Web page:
2
votes
1answer
53 views

Specifying full range of printable ASCII characters in a glob pattern

I want to use a globbing pattern to match only printable (including space) ASCII characters 0x20 through to 0x7e. This is being used inside a super super.tab database. I've arrived at the pattern: ...
2
votes
1answer
47 views

Does * match hidden files in tar even with dotglob unset?

I was under the impression that the * glob does not match dot-prefixed files unless you manually enable such functionality (through dotglob, or your shell's equivalent). Yet if I have a directory a ...
3
votes
2answers
523 views

Bash globbing and argument passing

I have the following simplified bash script #!/bin/bash files=("$@") if [ "X$files" = "X" ]; then files=$HOME/print/*.pdf; fi for file in "${files[@]}"; do ls "$file"; done If I pass ...
5
votes
1answer
108 views

“globbing” (*) comes from “global command”… Huh?

According to legend, in the early days what we now call "globbing" (i.e. using expressions like e.g. *.c, ./*.p?) was supported by one certain program /etc/glob, whose name in turn derived from ...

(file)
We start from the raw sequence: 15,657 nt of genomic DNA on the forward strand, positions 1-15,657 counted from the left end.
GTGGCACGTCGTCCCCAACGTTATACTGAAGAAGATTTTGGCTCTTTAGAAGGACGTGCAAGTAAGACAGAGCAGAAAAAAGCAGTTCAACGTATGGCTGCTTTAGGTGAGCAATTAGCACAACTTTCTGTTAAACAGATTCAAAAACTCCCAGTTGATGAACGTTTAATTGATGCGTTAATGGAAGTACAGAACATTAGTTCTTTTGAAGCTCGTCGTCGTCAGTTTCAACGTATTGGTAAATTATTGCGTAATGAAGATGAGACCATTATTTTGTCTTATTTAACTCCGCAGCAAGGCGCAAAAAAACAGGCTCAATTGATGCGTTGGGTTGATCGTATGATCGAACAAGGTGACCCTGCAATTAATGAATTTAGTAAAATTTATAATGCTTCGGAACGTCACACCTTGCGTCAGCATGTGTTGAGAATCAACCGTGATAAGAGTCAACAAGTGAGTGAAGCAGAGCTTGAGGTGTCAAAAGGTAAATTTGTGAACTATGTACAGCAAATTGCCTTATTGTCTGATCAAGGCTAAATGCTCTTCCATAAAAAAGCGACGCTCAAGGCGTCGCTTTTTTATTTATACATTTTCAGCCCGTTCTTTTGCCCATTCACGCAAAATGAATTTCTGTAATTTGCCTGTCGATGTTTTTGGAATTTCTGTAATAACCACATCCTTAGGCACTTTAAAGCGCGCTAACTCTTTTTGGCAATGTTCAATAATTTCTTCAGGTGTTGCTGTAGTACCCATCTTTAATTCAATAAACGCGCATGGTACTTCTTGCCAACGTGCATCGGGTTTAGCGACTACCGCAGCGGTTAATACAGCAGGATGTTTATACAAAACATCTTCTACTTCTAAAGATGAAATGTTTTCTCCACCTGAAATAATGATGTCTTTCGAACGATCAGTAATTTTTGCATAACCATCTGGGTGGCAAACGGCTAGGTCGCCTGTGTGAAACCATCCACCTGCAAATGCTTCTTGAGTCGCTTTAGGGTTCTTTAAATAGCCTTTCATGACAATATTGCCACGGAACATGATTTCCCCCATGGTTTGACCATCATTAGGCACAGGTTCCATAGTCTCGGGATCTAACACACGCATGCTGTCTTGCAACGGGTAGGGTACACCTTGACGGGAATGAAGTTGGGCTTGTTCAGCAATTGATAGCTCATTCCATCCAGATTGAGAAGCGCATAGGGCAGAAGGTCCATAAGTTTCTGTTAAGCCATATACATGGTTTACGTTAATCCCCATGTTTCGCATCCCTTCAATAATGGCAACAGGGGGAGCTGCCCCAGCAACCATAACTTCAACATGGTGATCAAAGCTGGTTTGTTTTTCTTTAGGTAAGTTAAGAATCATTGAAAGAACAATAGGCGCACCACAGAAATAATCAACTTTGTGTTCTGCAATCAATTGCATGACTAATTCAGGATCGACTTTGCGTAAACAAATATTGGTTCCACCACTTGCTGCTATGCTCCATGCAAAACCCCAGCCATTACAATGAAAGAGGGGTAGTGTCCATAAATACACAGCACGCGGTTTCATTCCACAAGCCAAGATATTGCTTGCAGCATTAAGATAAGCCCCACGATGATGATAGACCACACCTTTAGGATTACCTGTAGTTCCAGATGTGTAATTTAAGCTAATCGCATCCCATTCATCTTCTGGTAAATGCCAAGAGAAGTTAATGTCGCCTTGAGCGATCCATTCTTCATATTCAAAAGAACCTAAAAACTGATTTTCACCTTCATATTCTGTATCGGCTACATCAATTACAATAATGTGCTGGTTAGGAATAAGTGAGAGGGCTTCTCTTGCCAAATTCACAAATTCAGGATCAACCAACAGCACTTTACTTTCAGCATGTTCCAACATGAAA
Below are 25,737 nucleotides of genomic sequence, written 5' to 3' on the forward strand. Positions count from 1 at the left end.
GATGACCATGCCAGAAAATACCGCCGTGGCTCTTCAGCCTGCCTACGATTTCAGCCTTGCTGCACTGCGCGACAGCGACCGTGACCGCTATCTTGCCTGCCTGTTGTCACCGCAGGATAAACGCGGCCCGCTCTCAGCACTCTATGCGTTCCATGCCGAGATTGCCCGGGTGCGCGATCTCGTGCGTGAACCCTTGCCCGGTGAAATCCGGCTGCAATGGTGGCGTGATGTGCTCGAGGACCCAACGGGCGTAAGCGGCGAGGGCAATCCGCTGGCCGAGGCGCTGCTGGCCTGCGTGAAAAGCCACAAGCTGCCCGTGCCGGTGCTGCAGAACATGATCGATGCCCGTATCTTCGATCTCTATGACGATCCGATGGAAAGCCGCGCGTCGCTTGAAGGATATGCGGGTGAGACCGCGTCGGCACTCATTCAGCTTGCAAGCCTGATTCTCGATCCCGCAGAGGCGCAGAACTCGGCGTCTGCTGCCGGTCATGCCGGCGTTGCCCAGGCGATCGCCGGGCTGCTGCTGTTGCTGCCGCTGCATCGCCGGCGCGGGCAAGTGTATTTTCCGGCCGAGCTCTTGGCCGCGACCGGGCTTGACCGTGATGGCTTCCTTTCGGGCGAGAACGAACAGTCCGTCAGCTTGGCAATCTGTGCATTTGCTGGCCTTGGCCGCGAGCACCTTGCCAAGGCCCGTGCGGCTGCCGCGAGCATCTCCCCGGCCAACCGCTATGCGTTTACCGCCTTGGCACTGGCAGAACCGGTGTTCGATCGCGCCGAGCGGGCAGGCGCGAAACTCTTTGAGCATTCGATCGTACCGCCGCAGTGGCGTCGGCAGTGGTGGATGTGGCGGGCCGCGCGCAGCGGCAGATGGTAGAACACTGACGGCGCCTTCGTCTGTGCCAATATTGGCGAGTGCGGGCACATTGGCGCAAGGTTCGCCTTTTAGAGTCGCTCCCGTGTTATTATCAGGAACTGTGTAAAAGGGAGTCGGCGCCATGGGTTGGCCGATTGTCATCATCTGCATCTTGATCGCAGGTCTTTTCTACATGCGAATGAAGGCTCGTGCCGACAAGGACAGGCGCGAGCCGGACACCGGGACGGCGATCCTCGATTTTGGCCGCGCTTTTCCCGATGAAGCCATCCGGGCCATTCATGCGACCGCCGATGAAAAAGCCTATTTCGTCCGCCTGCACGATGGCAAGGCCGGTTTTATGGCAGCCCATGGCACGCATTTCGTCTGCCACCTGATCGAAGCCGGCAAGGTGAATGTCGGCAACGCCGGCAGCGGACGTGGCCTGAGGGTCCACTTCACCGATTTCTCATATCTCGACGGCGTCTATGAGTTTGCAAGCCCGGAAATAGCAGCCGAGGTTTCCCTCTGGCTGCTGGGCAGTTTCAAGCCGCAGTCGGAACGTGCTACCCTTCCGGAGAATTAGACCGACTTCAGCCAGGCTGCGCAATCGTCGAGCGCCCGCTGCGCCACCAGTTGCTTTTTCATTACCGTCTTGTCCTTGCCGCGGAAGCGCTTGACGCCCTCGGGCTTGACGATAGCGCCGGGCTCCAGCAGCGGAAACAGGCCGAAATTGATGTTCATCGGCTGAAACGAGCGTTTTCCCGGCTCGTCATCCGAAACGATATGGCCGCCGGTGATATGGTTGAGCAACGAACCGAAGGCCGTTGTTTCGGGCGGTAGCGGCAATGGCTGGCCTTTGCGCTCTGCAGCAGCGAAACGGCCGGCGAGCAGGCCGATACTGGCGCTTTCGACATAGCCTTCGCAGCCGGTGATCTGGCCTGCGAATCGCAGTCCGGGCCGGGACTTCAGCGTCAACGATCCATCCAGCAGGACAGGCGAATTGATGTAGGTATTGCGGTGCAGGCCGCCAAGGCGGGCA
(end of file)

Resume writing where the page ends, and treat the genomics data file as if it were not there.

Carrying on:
1
vote
1answer
151 views

I quite like mercurial .hgignore-style globbing. Is there a Linux shell that supports it?

I quite like mercurial .hgignore-style pattern globbing. Globs are rooted at the current directory; a glob such as *.c will only match files in the current directory ending with .c. The ...
8
votes
5answers
336 views

Can I select only one result from a bash glob?

I'm trying to write a script for work to automate some reporting on an output. The Log files are (currently, it's being 'standardise' in the future) stored in this sort of path structure: ...
2
votes
2answers
133 views

What is an equivalent of rm `find lib/ -name *.swp` without find?

As in the title, I would like to remove all files in the lib directory with .swp in the end. How can I do this without find in: rm `find lib/ -name *.swp`
14
votes
6answers
9k views

How to match case insensitive patterns with ls?

I would like to list all files matching a certain pattern while ignoring the case. For example, I run the following commands: ls *abc* I need to see all the file that have "abc" as a part of the ...